In the first part of Kvartal’s Sabaya investigation, we revealed that the two male protagonists forced the Yazidi women to leave their children behind, tricking them into believing they would later be reunited with the children. After that, the children were offered to ISIS for sale.
Sabaya was primarily financed through Swedish taxpayers’ money, having received financial support from the Swedish Film Institute and been co-produced with SVT, the Swedish public service television company.
One of the production companies behind the film is Ginestra films. They also produced the SVT documentary Abolis resa (Aboli’s journey), which Kvartal revealed major flaws in last autumn. Our investigation then showed that Aboli, the protagonist of the film, had applied for a Swedish residence permit using two different identities, which was not made clear in the documentary – and that there are clear signs that vital parts of the film’s narrative are fictional.
– A documentary is a personal narrative; it’s her [editor’s note: the director’s] perception of reality, said producer Antonio Russo Merenda to Kvartal at the time. He also said that documentary filmmakers do not need to ”be objective”. Russo Merenda is also the producer of Sabaya.
Kvartal can now show that director Hogir Hirori, who filmed all of Sabaya by himself on location in Syria, fabricated several scenes in the film.
Sabaya tells the story of the two male protagonists, Mahmud and Ziyad, entering the highly dangerous al-Hol camp to rescue the enslaved women. The film’s description reads: ”With only a mobile phone and a gun, Mahmud, Ziyad, and their group risk their lives to try to save Yazidi women and girls who are being held captive by ISIS”.
The nighttime rescue raids are dramatically depicted. Mahmud and Ziyad load their guns and set out into the al-Hol camp to find the Yazidi women and their children and bring them to safety in the Yazidi Home Center, which the protagonists themselves run.
The female protagonist is rescued
The female protagonist of the documentary is called Leila. She is the first woman to be rescued in the film, and the rescue operation to save her is by far the most dramatic one. With guns drawn, Mahmud and Ziyad manage to find her in a tent, take her to their car and drive out of the al-Hol camp. Suddenly, just outside of the camp, something happens: Someone is following them. It’s soon clear that ISIS is chasing them, and they now have to flee for their lives in a seemingly fatal car chase under a rain of bullets. The protagonists make a narrow escape from the terrorists. The rest of the film shows Leila recuperating in the Yazidi Home Center in Syria, where she and the other women are taken to recover and rest after their captivity before reuniting with their relatives in Iraq.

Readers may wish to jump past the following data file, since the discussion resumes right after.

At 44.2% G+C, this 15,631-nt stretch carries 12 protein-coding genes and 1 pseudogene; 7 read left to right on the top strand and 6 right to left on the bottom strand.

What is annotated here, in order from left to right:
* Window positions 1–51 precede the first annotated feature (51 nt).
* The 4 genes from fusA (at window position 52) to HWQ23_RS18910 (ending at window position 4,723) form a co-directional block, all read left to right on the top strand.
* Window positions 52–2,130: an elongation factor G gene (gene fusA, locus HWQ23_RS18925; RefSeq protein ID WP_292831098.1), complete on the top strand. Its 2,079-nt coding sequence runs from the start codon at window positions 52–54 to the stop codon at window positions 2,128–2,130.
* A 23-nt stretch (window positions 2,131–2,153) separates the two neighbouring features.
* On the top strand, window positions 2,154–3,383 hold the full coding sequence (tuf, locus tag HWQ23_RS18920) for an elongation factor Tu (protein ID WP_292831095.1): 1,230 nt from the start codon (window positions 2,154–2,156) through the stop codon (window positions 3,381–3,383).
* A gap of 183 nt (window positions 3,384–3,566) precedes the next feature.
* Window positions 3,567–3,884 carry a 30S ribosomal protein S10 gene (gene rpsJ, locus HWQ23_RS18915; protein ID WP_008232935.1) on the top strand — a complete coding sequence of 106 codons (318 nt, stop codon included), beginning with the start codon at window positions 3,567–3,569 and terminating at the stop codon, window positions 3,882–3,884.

The dramatic rescue scene is a principal element of the trailer for Sabaya, and several reviews have also singled it out, both in Swedish and international media, for example, in Variety. Swedish newspaper Svenska Dagbladet writes:
”One of the most potent sequences is the rescue of Leila. She cries behind her niqab while the organization’s minivan is being chased and shot at – the area they’re driving through is still ISIS-friendly. The morning after, she’s lying on the floor, still crying”.
He tells the story in a BBC interview
In many interviews, Hogir Hirori has been asked questions about the dramatic rescue scene.
In an extended interview with the BBC, he talks about the night he filmed the rescue of Leila. He says:
– Leila was very frightened when I first met her. She was very nervous and she could hardly walk because she was so scared. We all got in the car to go back to Mahmuds home, it was a very dangerous road. There are land mines around, and as we were driving, another car started chasing us. Then they started shooting at us. […] Filming while we were being shot at was a harrowing experience. It was very important for me to document it as it was happening. Because that’s the reality, Hogir Hirori said at the time.
The BBC reporter then describes how the film follows the rescue party to the home of protagonist Mahmud and how Leila changes clothes, from her all-black niqab to pink and red garments. And how the audience sees her beautiful face for the first time. Then, the reporter asks what it was like for Hogir Hirori to see this transformation.
– To see Leila transform the way she did gave me so much hope, Hirori answers the reporter.
The scene was filmed with another woman
But Kvartal’s investigation shows that the dramatic rescue of Leila must have been filmed with a completely different woman – and that Leila was rescued long before the first time Hirori came to the Yazidi Home Center. We can verify this using text messages written by Hirori, what he has stated in interviews, a date-stamped digital photo of Leila, a news report from a Kurdish news agency, and first-hand information from one of the women who stayed at the Yazidi Home Center at the same time as Leila. In conclusion, Hirori could not possibly have been present when Leila was rescued.1
This means that the arguably most important scene in the documentary has to be a sham. It is either a dramatic reenactment filmed with an actress after the fact, or it shows something completely different from what the film and its director claim it does.
Shortly after Kvartal has sent Hogir Hirori questions concerning Leila’s rescue, he contacts Axel Arnö, the film’s project manager and responsible editor at SVT. Arnö confirms this call. Hogir Hirori now tells the responsible editor of the film that the dramatic rescue of Leila was, in fact, filmed with another woman.
– Hogir called me up and told me this after he had received your questions. I did not previously know about this, no, says Axel Arnö.
The woman is fully veiled during the entire sequence, so her face cannot be seen. In the last part, when Leila has been brought to the safety of the Yazidi Home Center, the power goes out just as the veil is lifted from her face, so she’s not visible there either.